Business Name: American Duchess Company, a maker of historical footwear and accessories for women
Type of Business: Clothing & Accessories/E-Commerce
Business Location: Reno, Nevada, United States
Reason for starting
I had long been interested in historical costuming, a hobby in which most members will sew their own gowns, decorate or make from scratch their own hats, even make things like gloves and fans, but when it came to shoes, that was one thing that most crafters couldn’t make (believe me, I tried!). I went looking for shoes to go with my costumes, but could never find what I wanted. Others in the costume community were also having this problem, so I decided to fill that void, and start making historically accurate shoes myself. I started with asking my blog and facebook fans what they were looking for, then developed a prototype, showed my followers and asked their opinions, and once we had something that seemed really popular, we opened a pre-order, to see if it would fly at all. The first day was so successful that I knew from there on out I would be creating historical shoes for the costuming community.
How do you define success?
Success, to me, is being able to serve your customers the best you can. I spend a lot of time asking my followers and customers what they want, what they would like to see, and this not only helps decide our next shoe styles, but it creates a sense of community too. If a style of shoe doesn’t sell well, it means I missed the mark with the design, and it’s not bringing the right value to the customer. When we really hit the mark, everyone is happy – our customers love the shoe, it sells well, and we make enough to keep developing new styles. Our goal is to provide at least one historically accurate style for every period of dress, if not a choice of two or three, so that ladies aren’t forced to “make do” with something they’re unhappy to wear.
Our biggest success what the very first style of shoe we offered. It was a big experiment – we didn’t know if it would sell at all, or sell enough to fund the manufacturing. I thought I would have to really work to promote the shoe over the three weeks we set for the fundraising period. The night we opened the pre-order, we had one order come in right away. I was so excited! I thought we might have a couple more by the morning, but when I woke up the next day, I couldn’t believe it – already 70 orders, just on the first day! We needed 80 to do the production run, and by the time the three week pre-order was complete, we had sold 230 pairs! I consider this the biggest success because it literally changed our lives overnight. Before, my partner Chris and I were freelance creatives, struggling with too-few low-paying gigs; after that single day, we knew this was our “big break.”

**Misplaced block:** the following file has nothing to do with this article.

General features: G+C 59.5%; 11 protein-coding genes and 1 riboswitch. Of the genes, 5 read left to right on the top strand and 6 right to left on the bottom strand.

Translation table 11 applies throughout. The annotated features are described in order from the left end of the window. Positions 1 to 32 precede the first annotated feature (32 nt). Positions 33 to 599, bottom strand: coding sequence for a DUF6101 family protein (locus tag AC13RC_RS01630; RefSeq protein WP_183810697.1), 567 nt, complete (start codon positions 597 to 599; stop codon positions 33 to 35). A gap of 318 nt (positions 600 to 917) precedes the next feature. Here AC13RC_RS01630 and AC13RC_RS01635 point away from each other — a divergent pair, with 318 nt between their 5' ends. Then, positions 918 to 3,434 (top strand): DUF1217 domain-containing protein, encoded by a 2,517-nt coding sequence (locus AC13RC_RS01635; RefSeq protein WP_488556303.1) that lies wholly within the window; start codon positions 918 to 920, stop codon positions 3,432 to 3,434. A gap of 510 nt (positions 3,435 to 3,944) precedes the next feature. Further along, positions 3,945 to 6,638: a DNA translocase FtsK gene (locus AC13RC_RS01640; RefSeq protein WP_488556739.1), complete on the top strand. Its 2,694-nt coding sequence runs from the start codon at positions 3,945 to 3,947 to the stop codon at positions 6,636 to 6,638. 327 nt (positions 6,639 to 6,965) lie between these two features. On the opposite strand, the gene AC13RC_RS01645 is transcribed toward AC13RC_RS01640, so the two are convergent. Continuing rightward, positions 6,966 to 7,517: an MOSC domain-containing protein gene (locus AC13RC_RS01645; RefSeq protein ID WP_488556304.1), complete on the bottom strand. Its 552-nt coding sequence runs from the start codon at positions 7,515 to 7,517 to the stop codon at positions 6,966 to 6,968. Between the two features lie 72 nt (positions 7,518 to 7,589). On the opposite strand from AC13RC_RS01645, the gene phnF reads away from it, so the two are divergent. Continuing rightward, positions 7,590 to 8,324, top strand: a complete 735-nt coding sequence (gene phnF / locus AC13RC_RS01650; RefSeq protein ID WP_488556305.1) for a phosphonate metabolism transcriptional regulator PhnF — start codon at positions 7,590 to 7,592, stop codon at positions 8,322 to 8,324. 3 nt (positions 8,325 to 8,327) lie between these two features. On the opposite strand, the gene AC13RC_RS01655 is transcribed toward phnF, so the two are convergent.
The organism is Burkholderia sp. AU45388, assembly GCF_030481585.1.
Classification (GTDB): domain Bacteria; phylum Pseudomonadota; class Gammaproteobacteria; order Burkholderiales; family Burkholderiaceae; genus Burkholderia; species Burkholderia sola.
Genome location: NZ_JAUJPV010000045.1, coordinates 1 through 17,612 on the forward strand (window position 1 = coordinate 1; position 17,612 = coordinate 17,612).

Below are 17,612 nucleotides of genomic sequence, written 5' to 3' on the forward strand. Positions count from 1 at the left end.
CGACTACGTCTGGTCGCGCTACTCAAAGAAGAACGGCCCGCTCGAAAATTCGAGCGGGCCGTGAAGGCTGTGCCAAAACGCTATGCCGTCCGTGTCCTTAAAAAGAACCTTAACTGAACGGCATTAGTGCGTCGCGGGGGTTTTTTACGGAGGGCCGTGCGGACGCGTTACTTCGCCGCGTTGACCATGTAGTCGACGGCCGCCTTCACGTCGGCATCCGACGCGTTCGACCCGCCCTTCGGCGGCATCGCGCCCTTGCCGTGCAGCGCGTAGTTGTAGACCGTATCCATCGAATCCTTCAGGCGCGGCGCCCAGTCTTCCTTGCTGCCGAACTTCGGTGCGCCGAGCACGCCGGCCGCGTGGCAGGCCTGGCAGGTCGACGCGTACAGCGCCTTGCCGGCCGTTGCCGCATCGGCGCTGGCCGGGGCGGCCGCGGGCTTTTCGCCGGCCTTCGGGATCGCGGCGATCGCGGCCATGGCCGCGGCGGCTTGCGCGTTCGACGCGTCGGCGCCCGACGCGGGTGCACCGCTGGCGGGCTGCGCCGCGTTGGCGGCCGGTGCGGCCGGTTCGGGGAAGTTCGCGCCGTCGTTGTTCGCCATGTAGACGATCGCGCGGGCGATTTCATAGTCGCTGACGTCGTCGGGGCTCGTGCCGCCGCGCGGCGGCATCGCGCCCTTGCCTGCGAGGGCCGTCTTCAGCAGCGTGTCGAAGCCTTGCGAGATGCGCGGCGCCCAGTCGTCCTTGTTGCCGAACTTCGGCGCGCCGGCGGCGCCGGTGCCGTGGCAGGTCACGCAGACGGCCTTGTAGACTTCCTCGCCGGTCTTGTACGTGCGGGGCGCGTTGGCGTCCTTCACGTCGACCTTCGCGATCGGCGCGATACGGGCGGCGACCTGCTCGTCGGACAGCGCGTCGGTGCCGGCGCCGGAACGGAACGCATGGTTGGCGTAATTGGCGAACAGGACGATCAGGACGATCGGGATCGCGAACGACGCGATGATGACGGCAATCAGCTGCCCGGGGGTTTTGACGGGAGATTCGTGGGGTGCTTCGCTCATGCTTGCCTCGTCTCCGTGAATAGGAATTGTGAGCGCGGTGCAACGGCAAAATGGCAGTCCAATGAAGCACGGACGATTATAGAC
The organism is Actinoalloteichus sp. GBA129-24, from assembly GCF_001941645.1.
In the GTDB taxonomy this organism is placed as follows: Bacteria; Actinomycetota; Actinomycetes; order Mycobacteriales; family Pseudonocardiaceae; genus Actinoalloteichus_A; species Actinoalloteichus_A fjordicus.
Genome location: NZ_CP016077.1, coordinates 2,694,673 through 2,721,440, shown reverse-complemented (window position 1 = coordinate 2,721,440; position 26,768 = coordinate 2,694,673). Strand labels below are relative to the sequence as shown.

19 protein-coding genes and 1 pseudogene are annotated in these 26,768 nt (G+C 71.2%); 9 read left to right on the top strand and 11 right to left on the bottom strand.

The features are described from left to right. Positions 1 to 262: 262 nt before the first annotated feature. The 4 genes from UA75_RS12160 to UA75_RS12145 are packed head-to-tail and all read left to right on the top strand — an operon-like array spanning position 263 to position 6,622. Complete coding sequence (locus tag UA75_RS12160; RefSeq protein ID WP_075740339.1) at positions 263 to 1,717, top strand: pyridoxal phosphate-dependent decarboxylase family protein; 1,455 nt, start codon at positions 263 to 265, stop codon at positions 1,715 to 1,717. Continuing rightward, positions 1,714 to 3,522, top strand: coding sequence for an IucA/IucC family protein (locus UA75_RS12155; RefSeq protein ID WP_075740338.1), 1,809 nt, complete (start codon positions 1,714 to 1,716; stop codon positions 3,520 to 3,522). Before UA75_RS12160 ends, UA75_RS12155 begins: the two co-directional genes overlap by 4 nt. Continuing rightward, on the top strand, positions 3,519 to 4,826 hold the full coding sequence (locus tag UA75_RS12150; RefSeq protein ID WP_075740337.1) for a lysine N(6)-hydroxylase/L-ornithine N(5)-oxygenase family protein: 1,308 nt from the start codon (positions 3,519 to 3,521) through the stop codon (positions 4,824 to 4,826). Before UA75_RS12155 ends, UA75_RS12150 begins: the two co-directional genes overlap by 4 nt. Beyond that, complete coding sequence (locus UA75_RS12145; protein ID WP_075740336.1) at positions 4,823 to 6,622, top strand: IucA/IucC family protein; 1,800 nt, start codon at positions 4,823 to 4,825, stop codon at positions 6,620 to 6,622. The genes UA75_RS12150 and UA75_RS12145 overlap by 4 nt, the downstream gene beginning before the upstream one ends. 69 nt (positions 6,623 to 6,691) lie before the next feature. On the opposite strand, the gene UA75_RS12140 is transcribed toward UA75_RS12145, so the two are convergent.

What is your top challenge and how have you addressed it?
After our first shoe style was a success, we went right in to manufacturing, without any knowledge of how it worked. Unfortunately, we met some huge issues, primarily with quality control. One of our orders, a large, important, time-sensitive style, was so poorly made that we rejected the entire shipment. This meant we couldn’t ship any of the shoes we had already sold to customers, in time for their big event, causing massive disappointment, and customers scrambling to get other shoes for their costumes. We crafted an e-mail explaining the situation to everyone who had ordered, promising to make it right, offering refunds for anyone who needed one, and making it clear that we would never compromise quality to make a buck. Very few customers canceled, and many responded that they appreciated our decision. Since then, we have learned how to buckle down on quality and prevent disasters.
Who is your most important role model?
I am always thinking about Modcloth, and their story. Modcloth started in a dorm room, selling vintage clothing, and grew from there. Now they are a huge international e-retailer selling funky clothing. I watch even the most outlandish shoe styles sell out in a few days on Modcloth’s website, and it gives me hope. We sell some pretty niche items, but I say to myself, “if Modcloth can sell 200 pairs of this shoe, we can too!”